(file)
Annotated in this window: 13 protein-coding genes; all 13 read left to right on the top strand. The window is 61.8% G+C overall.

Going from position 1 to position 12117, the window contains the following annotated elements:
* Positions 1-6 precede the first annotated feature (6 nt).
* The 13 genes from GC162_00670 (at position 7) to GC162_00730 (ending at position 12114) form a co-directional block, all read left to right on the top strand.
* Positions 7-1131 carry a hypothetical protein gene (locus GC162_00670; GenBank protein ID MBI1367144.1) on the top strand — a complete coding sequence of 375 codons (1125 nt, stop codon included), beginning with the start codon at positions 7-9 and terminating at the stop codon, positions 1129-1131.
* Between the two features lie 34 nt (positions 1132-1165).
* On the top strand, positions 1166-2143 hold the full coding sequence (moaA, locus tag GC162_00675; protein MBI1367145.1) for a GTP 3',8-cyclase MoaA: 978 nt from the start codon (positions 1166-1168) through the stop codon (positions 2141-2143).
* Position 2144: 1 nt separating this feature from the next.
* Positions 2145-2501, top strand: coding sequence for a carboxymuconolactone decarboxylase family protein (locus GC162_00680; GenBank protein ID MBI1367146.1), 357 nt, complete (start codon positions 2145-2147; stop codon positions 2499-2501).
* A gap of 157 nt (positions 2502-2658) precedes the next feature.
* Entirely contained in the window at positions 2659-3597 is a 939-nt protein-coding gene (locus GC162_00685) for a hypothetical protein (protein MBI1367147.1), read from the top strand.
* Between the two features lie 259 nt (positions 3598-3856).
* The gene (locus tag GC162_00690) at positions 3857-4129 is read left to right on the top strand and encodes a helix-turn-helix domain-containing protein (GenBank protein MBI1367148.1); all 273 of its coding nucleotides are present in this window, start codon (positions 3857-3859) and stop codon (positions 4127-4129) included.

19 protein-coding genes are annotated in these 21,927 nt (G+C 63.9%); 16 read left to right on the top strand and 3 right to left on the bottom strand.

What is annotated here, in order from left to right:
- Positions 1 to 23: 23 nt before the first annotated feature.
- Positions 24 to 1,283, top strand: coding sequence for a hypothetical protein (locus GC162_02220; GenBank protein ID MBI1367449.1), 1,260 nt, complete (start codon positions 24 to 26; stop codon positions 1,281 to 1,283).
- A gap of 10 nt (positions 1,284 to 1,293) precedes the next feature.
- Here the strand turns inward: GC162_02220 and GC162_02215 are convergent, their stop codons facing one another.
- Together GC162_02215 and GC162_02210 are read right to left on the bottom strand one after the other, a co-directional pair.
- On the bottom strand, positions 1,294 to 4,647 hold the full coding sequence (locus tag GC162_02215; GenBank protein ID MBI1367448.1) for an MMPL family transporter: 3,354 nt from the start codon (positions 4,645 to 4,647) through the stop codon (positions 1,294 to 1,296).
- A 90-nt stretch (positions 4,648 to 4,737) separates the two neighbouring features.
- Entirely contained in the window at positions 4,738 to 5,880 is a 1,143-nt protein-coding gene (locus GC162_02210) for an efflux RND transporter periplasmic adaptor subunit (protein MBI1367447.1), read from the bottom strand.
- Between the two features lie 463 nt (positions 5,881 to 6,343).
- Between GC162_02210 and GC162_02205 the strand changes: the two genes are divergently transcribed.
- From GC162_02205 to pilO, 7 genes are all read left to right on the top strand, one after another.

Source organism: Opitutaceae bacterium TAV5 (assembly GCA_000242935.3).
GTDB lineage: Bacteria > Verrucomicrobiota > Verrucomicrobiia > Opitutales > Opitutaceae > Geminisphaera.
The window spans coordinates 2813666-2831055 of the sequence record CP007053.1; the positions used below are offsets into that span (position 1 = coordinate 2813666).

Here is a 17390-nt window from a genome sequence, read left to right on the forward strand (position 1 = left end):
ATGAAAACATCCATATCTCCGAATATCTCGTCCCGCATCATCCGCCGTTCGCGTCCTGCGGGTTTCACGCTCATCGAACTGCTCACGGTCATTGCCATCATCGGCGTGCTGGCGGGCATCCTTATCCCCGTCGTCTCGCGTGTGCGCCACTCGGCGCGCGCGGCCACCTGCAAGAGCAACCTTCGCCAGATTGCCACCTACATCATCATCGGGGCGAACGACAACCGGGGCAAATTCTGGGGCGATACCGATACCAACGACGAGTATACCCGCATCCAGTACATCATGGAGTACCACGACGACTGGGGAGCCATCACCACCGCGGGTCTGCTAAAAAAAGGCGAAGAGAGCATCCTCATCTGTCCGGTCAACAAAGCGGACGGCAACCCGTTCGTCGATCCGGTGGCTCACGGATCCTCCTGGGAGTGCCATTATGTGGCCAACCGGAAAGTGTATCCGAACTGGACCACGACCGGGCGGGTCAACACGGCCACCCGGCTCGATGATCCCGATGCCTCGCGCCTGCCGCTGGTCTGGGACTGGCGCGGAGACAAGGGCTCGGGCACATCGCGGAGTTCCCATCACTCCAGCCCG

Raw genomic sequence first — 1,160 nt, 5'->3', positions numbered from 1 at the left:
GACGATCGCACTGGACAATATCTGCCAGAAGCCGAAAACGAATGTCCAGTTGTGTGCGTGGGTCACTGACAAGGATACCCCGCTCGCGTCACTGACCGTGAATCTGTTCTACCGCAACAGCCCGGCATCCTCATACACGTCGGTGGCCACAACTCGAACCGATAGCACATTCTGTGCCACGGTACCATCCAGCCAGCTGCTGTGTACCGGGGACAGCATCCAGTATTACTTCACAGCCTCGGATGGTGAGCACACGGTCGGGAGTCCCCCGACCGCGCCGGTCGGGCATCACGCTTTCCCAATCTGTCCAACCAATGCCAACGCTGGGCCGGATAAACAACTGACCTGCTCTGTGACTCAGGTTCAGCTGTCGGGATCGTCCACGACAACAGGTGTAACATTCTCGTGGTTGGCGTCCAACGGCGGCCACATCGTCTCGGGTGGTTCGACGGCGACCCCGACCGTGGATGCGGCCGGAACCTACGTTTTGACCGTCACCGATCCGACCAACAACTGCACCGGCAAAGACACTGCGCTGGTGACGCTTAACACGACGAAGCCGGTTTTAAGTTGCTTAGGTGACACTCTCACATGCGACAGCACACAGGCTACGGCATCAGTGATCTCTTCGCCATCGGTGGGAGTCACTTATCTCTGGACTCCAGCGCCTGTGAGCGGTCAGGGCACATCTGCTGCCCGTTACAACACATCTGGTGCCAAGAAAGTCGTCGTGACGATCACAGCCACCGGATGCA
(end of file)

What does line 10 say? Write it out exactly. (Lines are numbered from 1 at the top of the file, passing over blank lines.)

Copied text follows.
* A gap of 157 nt (positions 2502-2658) precedes the next feature.